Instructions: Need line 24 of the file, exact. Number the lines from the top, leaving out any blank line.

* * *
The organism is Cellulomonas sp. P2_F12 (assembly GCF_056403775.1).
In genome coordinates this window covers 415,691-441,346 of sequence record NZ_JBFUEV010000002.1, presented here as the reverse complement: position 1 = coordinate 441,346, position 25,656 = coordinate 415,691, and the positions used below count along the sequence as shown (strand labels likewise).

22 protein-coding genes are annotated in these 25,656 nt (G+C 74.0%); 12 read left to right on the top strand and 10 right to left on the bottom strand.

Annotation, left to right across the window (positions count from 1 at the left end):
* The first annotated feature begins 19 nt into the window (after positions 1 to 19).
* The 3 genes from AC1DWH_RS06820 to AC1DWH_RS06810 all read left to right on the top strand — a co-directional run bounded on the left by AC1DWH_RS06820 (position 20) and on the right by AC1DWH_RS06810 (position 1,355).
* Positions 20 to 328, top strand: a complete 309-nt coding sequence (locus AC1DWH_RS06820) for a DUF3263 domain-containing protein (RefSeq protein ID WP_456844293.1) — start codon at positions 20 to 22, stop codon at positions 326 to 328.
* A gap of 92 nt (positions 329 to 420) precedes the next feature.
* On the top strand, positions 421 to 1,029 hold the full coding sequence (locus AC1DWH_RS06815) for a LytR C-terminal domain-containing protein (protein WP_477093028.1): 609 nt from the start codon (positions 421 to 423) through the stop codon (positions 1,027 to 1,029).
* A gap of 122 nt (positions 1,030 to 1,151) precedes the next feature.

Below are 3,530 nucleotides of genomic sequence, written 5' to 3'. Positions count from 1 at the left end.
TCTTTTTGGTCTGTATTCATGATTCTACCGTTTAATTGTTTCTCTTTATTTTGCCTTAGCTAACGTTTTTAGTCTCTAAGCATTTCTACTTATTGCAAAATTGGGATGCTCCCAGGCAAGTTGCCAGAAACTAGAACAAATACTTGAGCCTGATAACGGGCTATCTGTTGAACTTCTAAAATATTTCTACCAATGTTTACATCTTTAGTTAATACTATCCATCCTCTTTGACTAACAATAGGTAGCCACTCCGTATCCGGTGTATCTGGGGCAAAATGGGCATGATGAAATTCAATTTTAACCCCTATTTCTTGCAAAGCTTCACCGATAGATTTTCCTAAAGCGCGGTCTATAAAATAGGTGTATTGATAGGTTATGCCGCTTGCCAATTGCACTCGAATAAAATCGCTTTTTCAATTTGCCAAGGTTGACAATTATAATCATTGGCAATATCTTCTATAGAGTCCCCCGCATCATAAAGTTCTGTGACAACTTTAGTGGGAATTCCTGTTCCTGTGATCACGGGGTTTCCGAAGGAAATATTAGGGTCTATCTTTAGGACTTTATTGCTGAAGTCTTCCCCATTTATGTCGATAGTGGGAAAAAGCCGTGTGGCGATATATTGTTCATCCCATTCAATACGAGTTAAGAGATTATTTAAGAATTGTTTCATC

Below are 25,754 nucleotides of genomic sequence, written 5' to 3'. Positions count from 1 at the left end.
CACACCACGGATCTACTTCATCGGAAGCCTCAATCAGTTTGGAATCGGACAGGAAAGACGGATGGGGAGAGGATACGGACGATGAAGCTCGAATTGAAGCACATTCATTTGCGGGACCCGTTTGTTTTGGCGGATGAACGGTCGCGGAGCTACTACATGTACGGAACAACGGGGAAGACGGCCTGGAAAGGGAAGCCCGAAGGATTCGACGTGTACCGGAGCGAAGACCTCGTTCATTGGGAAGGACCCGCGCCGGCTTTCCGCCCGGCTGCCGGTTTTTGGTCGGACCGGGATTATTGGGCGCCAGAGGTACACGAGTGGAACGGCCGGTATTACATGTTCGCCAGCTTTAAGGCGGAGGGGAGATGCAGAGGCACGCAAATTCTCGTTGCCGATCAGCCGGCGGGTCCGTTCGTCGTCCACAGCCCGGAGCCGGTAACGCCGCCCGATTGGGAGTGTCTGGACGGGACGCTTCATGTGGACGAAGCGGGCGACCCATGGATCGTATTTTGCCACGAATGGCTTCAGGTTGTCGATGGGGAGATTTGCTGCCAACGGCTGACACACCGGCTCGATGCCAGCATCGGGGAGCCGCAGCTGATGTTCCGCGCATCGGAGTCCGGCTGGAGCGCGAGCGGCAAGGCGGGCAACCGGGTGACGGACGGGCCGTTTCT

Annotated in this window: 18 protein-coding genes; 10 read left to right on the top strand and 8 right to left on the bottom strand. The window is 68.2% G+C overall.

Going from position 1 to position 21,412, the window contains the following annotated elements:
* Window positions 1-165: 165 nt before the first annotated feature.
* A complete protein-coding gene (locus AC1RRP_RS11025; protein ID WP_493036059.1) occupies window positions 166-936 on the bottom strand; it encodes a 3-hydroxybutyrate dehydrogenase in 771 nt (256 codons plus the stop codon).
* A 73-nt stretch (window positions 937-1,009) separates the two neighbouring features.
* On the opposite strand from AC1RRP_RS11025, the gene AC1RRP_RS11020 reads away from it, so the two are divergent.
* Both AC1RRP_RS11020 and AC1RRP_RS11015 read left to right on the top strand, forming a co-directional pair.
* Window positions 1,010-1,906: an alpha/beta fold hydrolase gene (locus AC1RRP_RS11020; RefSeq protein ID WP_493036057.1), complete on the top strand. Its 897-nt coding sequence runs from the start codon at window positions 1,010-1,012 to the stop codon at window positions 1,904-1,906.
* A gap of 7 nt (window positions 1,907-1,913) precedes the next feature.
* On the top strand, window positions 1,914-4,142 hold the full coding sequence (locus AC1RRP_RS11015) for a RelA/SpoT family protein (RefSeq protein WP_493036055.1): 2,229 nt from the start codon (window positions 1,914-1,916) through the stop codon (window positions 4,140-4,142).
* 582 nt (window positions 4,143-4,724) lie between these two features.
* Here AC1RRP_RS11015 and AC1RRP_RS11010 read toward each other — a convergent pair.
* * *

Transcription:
* On the top strand, window positions 1,914-4,142 hold the full coding sequence (locus AC1RRP_RS11015) for a RelA/SpoT family protein (RefSeq protein WP_493036055.1): 2,229 nt from the start codon (window positions 1,914-1,916) through the stop codon (window positions 4,140-4,142).